Seeking to raise awareness on migration issues, an International Migration Festival will be held in Nicosia tomorrow, the third in as many years.
Featuring discussions and the screening of films it will be held at Cine Studio of the University of Nicosia between 9 am and 7.30 pm. It is organised jointly by the International Organisation for Migration of the UN in Cyprus, the Interior Ministry, the Press and Information Office of Cyprus, Greece’s Digital Policy, Telecommunications and Information Ministry and the University of Nicosia.
Organisers said that similar festivals are being held in 100 countries round the world with discussion focusing on migration issues through cinema.
In Cyprus, the films to be screened are “The Merger” directed by Mark Grentell, (100 minutes) and “Bushfallers”, directed by Nils Benjaming Keding (60 minutes).
Three short films will also be screened: “Mohamed, The first name” (14 minutes), “Salaam B’y” (20 minutes), “Unbroken paradise” (25 minutes).
The films tackle the challenges refugees and migrants face on an every day basis.
The festival comes a day after a majority of U.N. states adopted a non-binding global pact to better handle migrant flows, though with lower participation than the countries that had previously worked on the proposal.
Moroccan foreign minister Nasser Bourita announced the decision as host of the U.N. conference in Marrakesh. There was no formal vote, Reuters reported on Monday.
In July, all 193 U.N. members except the United States finalised the so-called Global Compact for Safe, Orderly and Regular Migration to better handle migration.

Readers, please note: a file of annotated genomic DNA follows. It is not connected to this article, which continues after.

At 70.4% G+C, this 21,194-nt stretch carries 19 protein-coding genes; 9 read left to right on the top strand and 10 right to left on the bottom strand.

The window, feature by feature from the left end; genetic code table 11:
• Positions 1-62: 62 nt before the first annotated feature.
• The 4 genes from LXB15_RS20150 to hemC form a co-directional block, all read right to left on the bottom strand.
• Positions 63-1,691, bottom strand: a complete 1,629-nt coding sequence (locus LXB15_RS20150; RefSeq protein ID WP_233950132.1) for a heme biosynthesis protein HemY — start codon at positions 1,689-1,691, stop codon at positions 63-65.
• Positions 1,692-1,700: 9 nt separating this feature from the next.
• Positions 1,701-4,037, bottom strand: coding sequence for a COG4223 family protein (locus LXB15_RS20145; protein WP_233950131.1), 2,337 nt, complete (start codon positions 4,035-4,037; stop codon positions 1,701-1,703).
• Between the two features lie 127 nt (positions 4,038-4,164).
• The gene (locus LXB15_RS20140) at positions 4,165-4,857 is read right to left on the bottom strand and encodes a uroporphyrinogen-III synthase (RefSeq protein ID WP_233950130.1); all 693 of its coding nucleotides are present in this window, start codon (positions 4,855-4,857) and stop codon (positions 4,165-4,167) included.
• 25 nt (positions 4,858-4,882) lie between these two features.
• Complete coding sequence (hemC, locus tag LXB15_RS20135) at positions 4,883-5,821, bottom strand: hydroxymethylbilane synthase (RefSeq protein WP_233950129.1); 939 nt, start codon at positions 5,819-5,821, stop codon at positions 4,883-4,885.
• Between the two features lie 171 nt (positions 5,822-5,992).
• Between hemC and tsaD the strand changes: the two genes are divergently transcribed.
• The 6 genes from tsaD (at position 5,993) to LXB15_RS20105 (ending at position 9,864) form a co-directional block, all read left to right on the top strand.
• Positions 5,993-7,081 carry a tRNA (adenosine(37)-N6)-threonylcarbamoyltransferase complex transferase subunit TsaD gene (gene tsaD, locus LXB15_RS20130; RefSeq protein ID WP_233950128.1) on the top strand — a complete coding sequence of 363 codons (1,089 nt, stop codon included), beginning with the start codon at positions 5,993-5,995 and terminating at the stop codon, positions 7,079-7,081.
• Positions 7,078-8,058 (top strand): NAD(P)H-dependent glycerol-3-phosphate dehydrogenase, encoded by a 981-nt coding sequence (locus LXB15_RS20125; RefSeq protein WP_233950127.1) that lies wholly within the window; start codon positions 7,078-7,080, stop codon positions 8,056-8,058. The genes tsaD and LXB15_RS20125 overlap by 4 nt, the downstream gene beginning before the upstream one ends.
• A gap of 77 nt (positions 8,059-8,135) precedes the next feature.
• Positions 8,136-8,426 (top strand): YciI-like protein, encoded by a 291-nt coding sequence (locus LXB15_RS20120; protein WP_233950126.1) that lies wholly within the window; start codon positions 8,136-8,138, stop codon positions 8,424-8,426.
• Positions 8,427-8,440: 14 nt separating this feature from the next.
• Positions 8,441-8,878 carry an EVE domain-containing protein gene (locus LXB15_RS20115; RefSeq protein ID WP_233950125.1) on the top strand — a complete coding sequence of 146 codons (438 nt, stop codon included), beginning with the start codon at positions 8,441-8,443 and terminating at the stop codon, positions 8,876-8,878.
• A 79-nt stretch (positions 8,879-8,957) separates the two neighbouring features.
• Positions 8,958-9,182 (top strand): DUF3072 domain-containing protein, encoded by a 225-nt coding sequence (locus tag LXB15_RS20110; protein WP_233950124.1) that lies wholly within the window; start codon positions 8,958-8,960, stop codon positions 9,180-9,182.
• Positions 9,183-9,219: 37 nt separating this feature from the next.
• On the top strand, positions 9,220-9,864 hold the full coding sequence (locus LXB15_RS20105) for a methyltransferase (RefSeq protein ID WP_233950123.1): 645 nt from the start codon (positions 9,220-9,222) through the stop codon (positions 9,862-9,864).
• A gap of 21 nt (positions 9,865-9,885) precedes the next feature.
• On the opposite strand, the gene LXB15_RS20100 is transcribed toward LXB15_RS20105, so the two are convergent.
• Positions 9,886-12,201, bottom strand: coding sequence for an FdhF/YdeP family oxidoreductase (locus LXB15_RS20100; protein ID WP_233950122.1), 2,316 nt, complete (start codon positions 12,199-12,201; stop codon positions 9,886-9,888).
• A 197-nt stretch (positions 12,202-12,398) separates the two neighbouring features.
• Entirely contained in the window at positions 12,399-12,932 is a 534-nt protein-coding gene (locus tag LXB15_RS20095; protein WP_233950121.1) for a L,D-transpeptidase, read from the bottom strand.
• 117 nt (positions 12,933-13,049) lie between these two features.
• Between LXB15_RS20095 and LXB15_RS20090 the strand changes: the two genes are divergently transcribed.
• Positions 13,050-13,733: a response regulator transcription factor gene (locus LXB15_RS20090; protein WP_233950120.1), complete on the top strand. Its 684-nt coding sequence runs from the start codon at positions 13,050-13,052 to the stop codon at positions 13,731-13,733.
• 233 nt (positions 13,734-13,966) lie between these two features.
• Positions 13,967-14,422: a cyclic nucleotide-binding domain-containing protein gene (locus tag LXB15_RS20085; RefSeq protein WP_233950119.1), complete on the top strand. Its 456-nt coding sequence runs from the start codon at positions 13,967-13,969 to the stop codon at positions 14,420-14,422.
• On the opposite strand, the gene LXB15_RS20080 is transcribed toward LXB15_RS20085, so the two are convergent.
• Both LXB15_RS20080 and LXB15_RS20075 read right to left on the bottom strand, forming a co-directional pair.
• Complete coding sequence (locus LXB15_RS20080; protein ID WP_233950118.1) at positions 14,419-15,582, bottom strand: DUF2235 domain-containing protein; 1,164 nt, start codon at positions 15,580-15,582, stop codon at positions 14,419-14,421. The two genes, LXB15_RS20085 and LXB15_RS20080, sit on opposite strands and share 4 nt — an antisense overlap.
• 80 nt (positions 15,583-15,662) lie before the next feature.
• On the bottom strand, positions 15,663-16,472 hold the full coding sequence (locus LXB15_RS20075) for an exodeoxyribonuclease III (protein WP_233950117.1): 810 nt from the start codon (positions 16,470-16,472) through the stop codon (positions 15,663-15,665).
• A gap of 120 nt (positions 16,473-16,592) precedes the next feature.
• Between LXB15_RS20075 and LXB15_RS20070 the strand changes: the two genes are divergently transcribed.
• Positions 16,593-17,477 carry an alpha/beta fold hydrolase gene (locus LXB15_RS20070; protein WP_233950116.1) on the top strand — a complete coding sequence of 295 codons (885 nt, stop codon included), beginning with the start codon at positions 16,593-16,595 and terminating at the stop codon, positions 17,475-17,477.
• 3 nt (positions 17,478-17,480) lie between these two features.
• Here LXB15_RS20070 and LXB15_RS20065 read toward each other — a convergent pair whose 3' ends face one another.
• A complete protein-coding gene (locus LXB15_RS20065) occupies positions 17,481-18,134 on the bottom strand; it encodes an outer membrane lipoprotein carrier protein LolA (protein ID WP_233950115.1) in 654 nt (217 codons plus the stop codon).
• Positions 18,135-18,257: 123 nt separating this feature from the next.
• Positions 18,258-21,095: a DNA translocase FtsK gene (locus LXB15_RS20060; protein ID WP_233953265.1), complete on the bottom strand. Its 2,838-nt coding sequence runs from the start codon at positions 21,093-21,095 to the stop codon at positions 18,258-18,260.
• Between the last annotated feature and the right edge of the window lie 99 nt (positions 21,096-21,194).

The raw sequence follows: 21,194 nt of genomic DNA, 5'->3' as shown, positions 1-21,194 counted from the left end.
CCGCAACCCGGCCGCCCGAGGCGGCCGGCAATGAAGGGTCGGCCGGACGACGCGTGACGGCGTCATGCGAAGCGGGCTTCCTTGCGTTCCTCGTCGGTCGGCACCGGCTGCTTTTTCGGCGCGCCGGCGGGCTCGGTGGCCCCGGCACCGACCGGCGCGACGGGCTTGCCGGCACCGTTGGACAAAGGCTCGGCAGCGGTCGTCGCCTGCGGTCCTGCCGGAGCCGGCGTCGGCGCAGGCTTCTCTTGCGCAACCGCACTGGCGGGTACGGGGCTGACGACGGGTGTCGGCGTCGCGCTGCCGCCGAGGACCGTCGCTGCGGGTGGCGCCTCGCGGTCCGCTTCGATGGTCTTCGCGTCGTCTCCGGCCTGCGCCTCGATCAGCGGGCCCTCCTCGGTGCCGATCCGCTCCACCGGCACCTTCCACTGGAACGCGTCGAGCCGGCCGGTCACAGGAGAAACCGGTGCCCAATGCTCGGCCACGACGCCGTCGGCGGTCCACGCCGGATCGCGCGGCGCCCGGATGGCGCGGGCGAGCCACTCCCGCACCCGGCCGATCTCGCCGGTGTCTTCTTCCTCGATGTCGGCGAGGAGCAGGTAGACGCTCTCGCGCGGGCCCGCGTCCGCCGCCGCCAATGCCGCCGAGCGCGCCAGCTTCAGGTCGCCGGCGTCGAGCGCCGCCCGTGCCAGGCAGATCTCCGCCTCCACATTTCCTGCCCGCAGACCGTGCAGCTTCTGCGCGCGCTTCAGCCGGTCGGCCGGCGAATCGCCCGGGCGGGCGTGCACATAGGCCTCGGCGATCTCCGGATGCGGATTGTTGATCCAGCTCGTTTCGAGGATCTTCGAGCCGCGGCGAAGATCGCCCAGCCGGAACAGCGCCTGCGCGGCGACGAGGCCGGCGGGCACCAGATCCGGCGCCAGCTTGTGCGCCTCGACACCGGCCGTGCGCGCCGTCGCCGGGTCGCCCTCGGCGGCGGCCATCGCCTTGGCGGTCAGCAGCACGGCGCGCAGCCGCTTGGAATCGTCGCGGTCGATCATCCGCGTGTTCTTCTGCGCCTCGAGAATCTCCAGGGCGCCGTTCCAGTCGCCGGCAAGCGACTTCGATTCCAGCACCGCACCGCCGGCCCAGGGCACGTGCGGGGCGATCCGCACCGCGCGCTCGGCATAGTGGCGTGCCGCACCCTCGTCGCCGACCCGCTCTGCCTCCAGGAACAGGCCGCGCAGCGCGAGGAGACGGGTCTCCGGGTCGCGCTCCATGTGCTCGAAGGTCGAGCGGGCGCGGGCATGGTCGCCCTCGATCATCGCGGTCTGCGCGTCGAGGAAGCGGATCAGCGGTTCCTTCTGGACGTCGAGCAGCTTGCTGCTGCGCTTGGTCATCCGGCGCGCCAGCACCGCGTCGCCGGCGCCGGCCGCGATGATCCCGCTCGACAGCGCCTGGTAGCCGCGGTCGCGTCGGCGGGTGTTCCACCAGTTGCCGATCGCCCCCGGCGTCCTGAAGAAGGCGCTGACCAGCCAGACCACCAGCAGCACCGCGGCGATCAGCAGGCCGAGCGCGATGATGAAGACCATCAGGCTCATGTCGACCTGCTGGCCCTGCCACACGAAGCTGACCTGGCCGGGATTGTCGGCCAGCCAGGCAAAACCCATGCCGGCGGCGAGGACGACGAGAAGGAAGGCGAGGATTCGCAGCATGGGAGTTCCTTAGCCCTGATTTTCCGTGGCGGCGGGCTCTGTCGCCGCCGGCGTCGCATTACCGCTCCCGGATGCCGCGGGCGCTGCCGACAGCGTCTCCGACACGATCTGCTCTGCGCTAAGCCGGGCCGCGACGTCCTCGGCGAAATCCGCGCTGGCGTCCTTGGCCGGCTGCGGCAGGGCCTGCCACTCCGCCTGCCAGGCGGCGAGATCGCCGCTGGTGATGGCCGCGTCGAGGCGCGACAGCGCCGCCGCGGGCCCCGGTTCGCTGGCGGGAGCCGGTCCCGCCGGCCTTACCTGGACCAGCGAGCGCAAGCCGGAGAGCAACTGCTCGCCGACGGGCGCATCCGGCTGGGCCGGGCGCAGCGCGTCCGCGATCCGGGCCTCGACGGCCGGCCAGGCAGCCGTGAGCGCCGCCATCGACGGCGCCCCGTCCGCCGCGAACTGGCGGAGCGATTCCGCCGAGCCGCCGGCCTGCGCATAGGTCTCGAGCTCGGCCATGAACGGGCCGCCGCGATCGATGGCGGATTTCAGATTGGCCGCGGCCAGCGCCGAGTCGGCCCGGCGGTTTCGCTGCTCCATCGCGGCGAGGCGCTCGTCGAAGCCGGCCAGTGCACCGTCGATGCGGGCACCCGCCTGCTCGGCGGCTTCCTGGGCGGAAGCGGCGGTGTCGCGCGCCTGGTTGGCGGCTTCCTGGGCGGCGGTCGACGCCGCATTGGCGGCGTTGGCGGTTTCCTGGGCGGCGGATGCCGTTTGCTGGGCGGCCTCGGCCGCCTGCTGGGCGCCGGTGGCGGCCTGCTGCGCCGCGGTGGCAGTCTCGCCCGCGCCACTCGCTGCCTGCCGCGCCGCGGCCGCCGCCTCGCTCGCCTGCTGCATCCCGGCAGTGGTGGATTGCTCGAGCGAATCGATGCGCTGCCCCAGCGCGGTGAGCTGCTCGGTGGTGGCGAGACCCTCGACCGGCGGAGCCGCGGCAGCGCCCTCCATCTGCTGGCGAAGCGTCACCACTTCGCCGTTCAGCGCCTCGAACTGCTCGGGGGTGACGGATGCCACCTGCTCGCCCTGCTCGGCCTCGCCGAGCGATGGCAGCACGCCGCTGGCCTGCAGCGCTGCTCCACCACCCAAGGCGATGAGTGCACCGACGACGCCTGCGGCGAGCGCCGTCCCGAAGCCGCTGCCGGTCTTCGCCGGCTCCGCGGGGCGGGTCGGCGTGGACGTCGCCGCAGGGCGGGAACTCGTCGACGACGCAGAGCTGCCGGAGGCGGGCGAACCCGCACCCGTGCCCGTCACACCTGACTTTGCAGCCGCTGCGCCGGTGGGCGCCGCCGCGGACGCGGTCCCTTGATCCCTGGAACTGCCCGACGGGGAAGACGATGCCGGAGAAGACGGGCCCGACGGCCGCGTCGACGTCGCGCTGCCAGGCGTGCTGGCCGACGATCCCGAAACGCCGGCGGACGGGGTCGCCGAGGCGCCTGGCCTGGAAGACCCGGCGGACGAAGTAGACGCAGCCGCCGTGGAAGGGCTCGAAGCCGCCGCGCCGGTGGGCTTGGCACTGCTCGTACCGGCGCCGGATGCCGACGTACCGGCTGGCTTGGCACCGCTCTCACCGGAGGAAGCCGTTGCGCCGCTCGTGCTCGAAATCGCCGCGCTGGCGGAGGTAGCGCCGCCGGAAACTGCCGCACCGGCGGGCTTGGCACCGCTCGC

Since then, the text has come under fire from mostly right-wing European politicians who say it could increase immigration from African and Arab countries. At least six European Union members – mostly in formerly Communist Eastern Europe – have shunned the accord.
It was not immediately clear how many countries were present in Marrakesh. The U.N. had put the number of governments registered late on Sunday at more than 150.
The compact is a framework for cooperation and aims to reduce illegal migration, help integrate migrants and return them to their home countries.
On Sunday Chile was the latest country to pull out, while Belgian Prime Minister Charles Michel saw the biggest party in his coalition quit in a dispute over the accord.
In November, Austria’s right-wing government, which holds the EU presidency, said it would also withdraw, saying the accord would blur the line between legal and illegal migration.
Australia also said in November would not sign up to the migration agreement because it would compromise its hardline immigration policy and endanger national security